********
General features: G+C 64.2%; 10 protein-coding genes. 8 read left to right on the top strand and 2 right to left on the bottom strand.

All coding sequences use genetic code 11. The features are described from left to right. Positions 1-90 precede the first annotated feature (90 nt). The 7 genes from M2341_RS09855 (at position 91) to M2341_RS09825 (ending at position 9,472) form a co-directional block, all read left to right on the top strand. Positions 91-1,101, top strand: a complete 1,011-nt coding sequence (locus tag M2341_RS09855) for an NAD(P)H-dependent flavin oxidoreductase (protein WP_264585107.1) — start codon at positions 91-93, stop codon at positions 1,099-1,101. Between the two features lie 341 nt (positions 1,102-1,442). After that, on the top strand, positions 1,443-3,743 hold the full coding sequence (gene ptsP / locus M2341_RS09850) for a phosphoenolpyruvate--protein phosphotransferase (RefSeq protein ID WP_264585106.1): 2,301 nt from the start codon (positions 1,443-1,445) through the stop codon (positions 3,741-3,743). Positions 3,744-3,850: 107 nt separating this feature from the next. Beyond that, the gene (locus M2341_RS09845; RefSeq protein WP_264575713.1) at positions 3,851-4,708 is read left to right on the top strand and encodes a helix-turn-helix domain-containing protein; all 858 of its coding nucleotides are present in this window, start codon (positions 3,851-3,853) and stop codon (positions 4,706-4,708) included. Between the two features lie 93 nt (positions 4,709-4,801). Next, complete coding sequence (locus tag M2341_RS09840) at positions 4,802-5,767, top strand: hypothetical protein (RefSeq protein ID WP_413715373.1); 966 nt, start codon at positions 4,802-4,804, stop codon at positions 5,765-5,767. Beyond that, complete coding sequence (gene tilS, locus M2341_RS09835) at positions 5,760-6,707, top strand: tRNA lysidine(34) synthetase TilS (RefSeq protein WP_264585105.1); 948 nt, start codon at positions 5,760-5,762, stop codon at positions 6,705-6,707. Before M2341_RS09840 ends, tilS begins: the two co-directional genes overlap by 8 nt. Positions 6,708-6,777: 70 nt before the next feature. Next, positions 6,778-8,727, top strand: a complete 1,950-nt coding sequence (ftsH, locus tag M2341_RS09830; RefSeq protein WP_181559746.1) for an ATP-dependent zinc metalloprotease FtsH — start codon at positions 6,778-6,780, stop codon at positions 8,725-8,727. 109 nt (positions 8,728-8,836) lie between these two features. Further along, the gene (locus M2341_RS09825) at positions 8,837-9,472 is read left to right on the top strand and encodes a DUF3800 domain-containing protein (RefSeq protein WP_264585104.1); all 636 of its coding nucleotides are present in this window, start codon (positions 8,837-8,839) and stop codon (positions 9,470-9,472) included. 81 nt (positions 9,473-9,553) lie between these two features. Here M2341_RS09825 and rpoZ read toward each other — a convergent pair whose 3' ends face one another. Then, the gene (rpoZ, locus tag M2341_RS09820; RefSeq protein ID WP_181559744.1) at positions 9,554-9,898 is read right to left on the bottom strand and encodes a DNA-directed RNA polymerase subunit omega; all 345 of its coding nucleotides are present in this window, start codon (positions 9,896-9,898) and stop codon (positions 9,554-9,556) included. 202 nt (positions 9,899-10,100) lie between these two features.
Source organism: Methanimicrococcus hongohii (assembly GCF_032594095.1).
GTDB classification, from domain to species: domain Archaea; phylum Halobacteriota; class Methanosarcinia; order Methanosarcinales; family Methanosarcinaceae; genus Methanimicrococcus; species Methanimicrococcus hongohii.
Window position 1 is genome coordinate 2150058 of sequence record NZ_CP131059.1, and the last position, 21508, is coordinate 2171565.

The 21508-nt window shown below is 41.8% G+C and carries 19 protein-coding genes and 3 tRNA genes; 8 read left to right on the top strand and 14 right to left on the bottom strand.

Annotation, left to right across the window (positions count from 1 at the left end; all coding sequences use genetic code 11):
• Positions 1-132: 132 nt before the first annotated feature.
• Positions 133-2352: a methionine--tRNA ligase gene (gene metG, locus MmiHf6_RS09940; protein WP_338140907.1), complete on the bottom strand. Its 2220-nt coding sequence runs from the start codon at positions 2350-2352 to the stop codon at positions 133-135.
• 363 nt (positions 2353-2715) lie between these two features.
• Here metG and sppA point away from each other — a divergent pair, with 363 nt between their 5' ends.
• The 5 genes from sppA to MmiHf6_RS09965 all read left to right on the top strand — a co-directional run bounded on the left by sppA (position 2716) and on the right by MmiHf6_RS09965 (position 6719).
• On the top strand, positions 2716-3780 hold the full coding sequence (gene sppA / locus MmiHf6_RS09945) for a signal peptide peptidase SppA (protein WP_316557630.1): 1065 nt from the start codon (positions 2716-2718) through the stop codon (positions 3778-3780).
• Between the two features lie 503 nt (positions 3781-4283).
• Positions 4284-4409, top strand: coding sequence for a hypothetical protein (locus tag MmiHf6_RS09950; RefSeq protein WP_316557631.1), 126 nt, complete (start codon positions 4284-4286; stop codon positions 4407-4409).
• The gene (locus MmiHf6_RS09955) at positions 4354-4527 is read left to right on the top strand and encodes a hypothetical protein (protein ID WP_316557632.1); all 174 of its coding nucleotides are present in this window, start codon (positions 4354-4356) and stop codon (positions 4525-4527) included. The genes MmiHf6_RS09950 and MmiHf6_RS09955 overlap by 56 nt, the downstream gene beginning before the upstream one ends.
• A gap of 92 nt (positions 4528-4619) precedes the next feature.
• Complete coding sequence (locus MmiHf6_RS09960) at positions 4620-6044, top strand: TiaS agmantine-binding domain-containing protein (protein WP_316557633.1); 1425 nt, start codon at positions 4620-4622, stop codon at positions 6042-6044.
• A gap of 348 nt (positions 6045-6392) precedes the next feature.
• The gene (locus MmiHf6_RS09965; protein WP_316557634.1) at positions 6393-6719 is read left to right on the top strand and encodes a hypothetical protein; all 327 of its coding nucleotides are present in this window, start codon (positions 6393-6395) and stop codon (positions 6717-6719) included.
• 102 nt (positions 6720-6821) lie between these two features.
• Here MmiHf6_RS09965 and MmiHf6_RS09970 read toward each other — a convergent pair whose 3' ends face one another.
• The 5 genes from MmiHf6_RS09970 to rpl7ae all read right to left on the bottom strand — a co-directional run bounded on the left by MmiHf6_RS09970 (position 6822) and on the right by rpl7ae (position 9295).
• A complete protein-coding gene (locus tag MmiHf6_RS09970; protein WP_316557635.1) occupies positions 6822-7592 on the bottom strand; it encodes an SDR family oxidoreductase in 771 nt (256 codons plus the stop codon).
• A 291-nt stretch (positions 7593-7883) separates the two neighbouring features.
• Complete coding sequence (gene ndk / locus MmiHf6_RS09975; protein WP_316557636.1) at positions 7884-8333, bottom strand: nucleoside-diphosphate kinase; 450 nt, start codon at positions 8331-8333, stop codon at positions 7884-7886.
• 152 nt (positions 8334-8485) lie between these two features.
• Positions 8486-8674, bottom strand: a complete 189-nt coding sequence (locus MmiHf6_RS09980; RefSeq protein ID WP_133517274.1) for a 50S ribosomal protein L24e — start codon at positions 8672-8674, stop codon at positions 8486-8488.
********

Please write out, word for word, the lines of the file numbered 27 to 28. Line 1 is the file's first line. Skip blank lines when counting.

• 152 nt (positions 8334-8485) lie between these two features.
• Positions 8486-8674, bottom strand: a complete 189-nt coding sequence (locus MmiHf6_RS09980; RefSeq protein ID WP_133517274.1) for a 50S ribosomal protein L24e — start codon at positions 8672-8674, stop codon at positions 8486-8488.